Originally Posted by Kach22
an active crossover and passive crossover would introduce identical amounts of distortion if they were built using the same components
But they aren't. Actives don't use coils, and the cap values are some 1/100 of that for passive, so the highest quality caps can be used at minimal cost. And that's analog, digital crossovers can be even lower in distortion.
The only part of the signal being attenuated (and distorted) when it goes through a filter is the part of the signal that is not being used by the driver at the output of the filter. The portion of the signal being used goes through the filter untouched as if the filter was not even there.
That's not the case. In a low pass all of the signal passes through the inductors, in a high pass all of the signal passes through the caps, and in a bandpass all of the signal passes through both caps and coils that aren't shunts.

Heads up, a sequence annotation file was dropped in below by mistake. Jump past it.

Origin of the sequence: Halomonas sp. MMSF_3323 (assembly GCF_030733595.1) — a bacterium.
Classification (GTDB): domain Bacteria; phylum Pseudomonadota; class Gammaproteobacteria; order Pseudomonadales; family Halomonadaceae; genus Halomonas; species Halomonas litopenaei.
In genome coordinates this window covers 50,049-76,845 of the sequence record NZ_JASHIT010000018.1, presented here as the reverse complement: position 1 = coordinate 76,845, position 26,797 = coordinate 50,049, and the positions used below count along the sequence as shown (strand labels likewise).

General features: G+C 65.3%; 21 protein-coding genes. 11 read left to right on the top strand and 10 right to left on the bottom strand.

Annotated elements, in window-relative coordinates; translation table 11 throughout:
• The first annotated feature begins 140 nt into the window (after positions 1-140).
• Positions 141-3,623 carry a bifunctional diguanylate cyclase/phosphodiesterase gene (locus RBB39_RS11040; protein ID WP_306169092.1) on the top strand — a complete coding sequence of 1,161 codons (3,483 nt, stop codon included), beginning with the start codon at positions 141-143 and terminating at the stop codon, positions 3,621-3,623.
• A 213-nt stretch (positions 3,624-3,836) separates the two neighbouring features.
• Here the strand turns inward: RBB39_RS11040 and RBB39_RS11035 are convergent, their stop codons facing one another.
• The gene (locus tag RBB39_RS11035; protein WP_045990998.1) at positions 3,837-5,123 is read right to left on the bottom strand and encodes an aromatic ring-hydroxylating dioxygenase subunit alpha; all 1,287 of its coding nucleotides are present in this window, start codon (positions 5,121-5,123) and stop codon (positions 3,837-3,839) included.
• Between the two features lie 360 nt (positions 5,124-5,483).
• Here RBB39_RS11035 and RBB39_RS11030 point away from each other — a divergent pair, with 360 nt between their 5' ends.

The losses due to passive filters are not very significant,
3dB is not uncommon, that's half your power. 2dB is considered very good, 1dB is rare.
The main issue is that the power is being divided among multipe drivers, again this makes the biggest difference when mid-drivers are present.
In a typical three way system 75% of the power is dissipated in the woofers, 20% in the midranges, 5% in the tweeters. The main use for multi-band amplification is in pro-sound, and it's used there for the driver protection offered by 4th order and higher filtering that would be prohibitively expensive with passive components capable of handling the load without excessive insertion loss.